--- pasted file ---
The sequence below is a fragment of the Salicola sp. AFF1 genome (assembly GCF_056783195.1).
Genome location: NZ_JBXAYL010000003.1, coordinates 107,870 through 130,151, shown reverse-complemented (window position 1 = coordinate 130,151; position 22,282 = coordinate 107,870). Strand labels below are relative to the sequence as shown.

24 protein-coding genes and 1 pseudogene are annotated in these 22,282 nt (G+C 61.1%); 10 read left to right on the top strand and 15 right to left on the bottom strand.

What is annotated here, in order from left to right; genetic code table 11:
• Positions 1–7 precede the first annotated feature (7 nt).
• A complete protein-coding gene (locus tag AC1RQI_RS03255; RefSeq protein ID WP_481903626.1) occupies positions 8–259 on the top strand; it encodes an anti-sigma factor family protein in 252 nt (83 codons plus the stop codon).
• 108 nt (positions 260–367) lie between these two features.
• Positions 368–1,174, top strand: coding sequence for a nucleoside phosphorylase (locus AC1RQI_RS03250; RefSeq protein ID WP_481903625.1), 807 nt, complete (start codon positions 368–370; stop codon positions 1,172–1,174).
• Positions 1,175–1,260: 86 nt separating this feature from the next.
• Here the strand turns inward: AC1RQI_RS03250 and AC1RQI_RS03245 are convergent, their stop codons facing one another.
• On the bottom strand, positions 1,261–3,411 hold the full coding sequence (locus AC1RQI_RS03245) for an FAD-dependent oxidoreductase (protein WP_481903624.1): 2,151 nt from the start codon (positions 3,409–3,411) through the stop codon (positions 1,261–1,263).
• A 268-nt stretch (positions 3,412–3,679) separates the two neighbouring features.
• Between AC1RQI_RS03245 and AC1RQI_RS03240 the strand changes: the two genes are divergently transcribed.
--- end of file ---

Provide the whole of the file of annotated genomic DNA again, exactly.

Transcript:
The sequence below is a fragment of the Salicola sp. AFF1 genome (assembly GCF_056783195.1).
Genome location: NZ_JBXAYL010000003.1, coordinates 107,870 through 130,151, shown reverse-complemented (window position 1 = coordinate 130,151; position 22,282 = coordinate 107,870). Strand labels below are relative to the sequence as shown.

24 protein-coding genes and 1 pseudogene are annotated in these 22,282 nt (G+C 61.1%); 10 read left to right on the top strand and 15 right to left on the bottom strand.

What is annotated here, in order from left to right; genetic code table 11:
• Positions 1–7 precede the first annotated feature (7 nt).
• A complete protein-coding gene (locus tag AC1RQI_RS03255; RefSeq protein ID WP_481903626.1) occupies positions 8–259 on the top strand; it encodes an anti-sigma factor family protein in 252 nt (83 codons plus the stop codon).
• 108 nt (positions 260–367) lie between these two features.
• Positions 368–1,174, top strand: coding sequence for a nucleoside phosphorylase (locus AC1RQI_RS03250; RefSeq protein ID WP_481903625.1), 807 nt, complete (start codon positions 368–370; stop codon positions 1,172–1,174).
• Positions 1,175–1,260: 86 nt separating this feature from the next.
• Here the strand turns inward: AC1RQI_RS03250 and AC1RQI_RS03245 are convergent, their stop codons facing one another.
• On the bottom strand, positions 1,261–3,411 hold the full coding sequence (locus AC1RQI_RS03245) for an FAD-dependent oxidoreductase (protein WP_481903624.1): 2,151 nt from the start codon (positions 3,409–3,411) through the stop codon (positions 1,261–1,263).
• A 268-nt stretch (positions 3,412–3,679) separates the two neighbouring features.
• Between AC1RQI_RS03245 and AC1RQI_RS03240 the strand changes: the two genes are divergently transcribed.